Filing the Will
Illinois probate law requires a will to be filed in the probate court of the county where the testator lived. If the testator did not live in Illinois, the will must be filed in the county where most of the testator's real property is located, or where most of his personal property is located if he had no real property. There is no fee to file a will with an Illinois Probate Court, according to the Cook County Probate Courts.
Notifying Heirs and Beneficiaries
When the executor files the will and accepts the power of executor from the probate court, she must also notify the estate's heirs and beneficiaries that the will is in probate, according to the Illinois Probate Act. The heirs are the people who would inherit the estate if there was no will, and the beneficiaries are the people who are listed in the will to receive something from the estate. The executor must notify both the heirs and beneficiaries so that they may file a will contest in Illinois if they believe the will is invalid.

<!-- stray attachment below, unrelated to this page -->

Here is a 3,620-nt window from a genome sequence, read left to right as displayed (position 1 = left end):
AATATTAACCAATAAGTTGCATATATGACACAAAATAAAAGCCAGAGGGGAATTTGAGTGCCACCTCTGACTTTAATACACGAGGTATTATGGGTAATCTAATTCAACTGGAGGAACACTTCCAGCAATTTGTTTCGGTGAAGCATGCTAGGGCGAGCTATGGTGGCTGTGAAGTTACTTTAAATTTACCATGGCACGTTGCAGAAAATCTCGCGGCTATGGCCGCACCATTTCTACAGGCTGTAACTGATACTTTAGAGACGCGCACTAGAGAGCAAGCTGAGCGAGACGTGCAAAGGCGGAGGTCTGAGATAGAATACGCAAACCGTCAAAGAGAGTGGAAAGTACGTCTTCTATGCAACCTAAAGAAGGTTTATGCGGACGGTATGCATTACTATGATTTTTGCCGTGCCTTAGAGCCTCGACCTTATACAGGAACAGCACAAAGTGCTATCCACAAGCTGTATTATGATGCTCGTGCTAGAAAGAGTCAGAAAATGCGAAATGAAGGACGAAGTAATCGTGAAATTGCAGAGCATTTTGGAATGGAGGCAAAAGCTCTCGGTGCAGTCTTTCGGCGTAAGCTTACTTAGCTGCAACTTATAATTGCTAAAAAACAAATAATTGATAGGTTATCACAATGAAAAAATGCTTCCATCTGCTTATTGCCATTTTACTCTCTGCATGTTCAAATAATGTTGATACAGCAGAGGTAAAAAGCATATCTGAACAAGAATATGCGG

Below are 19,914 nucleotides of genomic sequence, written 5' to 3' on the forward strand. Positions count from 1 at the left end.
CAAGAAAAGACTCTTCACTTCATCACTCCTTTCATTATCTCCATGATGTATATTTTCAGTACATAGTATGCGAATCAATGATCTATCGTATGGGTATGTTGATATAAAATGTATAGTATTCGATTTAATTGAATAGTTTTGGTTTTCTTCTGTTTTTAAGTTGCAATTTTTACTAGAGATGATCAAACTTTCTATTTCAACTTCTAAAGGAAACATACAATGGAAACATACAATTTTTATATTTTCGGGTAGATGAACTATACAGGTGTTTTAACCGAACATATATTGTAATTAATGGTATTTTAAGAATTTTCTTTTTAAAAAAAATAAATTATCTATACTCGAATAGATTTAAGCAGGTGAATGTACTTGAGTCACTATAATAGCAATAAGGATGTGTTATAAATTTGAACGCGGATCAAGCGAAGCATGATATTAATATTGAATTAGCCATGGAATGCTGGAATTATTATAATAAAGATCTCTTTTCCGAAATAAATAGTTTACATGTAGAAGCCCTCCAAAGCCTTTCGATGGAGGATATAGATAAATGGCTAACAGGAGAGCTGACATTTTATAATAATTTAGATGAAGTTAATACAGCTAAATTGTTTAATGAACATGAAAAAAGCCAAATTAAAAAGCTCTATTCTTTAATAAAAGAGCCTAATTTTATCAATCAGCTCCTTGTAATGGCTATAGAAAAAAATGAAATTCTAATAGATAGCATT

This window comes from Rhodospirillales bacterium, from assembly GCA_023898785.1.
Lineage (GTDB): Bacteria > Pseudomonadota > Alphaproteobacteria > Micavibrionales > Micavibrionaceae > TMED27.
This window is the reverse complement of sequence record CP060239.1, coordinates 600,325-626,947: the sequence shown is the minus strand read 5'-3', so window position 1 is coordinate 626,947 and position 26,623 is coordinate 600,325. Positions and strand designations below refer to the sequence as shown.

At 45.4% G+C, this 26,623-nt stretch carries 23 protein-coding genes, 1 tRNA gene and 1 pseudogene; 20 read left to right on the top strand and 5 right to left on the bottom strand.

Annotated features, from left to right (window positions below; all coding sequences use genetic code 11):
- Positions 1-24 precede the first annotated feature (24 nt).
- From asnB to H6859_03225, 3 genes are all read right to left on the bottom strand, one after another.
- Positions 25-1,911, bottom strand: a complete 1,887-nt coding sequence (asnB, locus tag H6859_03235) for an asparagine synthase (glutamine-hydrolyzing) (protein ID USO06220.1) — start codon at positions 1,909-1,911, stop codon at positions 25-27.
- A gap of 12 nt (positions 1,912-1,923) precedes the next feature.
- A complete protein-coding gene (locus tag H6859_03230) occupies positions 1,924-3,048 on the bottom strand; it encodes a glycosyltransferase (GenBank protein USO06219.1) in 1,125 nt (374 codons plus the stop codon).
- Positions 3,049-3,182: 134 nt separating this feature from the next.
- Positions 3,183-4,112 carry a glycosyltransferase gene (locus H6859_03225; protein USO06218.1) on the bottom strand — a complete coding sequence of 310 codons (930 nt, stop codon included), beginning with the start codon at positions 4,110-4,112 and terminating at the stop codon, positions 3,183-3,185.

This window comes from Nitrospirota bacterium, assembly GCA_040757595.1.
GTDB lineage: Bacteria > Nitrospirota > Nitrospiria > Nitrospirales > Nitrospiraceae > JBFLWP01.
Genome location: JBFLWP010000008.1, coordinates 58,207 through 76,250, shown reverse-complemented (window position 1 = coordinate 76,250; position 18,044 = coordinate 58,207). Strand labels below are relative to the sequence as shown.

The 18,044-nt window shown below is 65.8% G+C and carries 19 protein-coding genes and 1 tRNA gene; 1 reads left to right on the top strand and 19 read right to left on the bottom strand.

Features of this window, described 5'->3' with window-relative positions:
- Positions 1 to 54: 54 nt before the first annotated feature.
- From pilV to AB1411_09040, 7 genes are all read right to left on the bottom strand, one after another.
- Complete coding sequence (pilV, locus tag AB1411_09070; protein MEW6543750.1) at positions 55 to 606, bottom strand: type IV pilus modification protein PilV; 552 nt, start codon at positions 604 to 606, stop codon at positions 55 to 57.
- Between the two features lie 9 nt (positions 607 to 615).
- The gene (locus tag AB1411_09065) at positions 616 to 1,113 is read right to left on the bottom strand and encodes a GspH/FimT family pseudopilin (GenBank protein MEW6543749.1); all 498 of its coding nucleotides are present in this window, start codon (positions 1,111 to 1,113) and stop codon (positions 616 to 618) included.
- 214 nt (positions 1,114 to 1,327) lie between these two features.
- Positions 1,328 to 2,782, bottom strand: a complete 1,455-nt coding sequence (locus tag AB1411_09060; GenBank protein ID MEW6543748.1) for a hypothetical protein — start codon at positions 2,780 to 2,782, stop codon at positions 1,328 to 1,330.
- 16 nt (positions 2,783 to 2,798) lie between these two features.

Defending the Will
The executor of a will in Illinois has the duty to defend the validity of the will if one of the heirs or beneficiaries brings a will contest to challenge the will's validity. According to the Illinois Probate Act, the heirs and beneficiaries have 60 days from the day the will is filed in the probate court to file a petition to challenge the will. The executor may hire an attorney at the estate's expense to defend the will, if necessary. The court may also require the executor to file an appeal if the probate court finds the will is invalid.
Inventorying the Estate
In Illinois, an executor has 60 days from the day he becomes executor to make an inventory of the estate. The inventory must include all "the real and personal estate which has come to his knowledge and of any cause of action on which he has a right to sue," according to the Illinois Probate Act. It must describe any real property the estate has, list how much money the estate has and list the personal property in the estate.
Managing the Estate's Assets
The executor of an estate in Illinois has the duty to manage the estate's assets for long enough to pay the bills and distribute the remaining assets to the people listed in the will, according to the Illinois Probate Act. The executor has the power to sell, lease, or liquidate the estate's personal and real property to pay the bills, if necessary.